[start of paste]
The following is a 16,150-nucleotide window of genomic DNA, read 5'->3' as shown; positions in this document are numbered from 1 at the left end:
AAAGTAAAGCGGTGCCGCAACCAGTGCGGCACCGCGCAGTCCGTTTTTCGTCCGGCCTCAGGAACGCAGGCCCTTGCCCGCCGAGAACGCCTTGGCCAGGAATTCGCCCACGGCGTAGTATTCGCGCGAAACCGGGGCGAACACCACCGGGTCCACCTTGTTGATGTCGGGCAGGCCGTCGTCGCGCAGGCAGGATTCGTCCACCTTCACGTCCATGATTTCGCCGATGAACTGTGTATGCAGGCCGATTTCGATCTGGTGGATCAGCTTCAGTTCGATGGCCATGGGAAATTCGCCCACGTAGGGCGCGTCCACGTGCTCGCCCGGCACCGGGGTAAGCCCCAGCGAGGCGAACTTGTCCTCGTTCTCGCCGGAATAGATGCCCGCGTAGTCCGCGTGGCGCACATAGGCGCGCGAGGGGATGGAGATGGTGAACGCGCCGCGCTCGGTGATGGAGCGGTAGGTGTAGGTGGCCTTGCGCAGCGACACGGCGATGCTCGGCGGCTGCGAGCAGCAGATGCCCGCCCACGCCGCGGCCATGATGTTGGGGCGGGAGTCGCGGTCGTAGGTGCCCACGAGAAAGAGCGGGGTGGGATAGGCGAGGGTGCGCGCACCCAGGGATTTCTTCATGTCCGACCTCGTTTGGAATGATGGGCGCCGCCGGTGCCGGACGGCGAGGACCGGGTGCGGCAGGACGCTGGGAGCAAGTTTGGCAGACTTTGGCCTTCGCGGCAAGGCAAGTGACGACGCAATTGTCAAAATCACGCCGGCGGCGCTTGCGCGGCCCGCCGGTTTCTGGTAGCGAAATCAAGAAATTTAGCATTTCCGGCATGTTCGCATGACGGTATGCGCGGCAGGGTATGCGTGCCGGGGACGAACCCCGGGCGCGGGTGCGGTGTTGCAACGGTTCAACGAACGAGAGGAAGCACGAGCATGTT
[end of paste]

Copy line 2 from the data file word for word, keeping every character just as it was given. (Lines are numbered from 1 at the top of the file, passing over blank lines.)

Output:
AAAGTAAAGCGGTGCCGCAACCAGTGCGGCACCGCGCAGTCCGTTTTTCGTCCGGCCTCAGGAACGCAGGCCCTTGCCCGCCGAGAACGCCTTGGCCAGGAATTCGCCCACGGCGTAGTATTCGCGCGAAACCGGGGCGAACACCACCGGGTCCACCTTGTTGATGTCGGGCAGGCCGTCGTCGCGCAGGCAGGATTCGTCCACCTTCACGTCCATGATTTCGCCGATGAACTGTGTATGCAGGCCGATTTCGATCTGGTGGATCAGCTTCAGTTCGATGGCCATGGGAAATTCGCCCACGTAGGGCGCGTCCACGTGCTCGCCCGGCACCGGGGTAAGCCCCAGCGAGGCGAACTTGTCCTCGTTCTCGCCGGAATAGATGCCCGCGTAGTCCGCGTGGCGCACATAGGCGCGCGAGGGGATGGAGATGGTGAACGCGCCGCGCTCGGTGATGGAGCGGTAGGTGTAGGTGGCCTTGCGCAGCGACACGGCGATGCTCGGCGGCTGCGAGCAGCAGATGCCCGCCCACGCCGCGGCCATGATGTTGGGGCGGGAGTCGCGGTCGTAGGTGCCCACGAGAAAGAGCGGGGTGGGATAGGCGAGGGTGCGCGCACCCAGGGATTTCTTCATGTCCGACCTCGTTTGGAATGATGGGCGCCGCCGGTGCCGGACGGCGAGGACCGGGTGCGGCAGGACGCTGGGAGCAAGTTTGGCAGACTTTGGCCTTCGCGGCAAGGCAAGTGACGACGCAATTGTCAAAATCACGCCGGCGGCGCTTGCGCGGCCCGCCGGTTTCTGGTAGCGAAATCAAGAAATTTAGCATTTCCGGCATGTTCGCATGACGGTATGCGCGGCAGGGTATGCGTGCCGGGGACGAACCCCGGGCGCGGGTGCGGTGTTGCAACGGTTCAACGAACGAGAGGAAGCACGAGCATGTT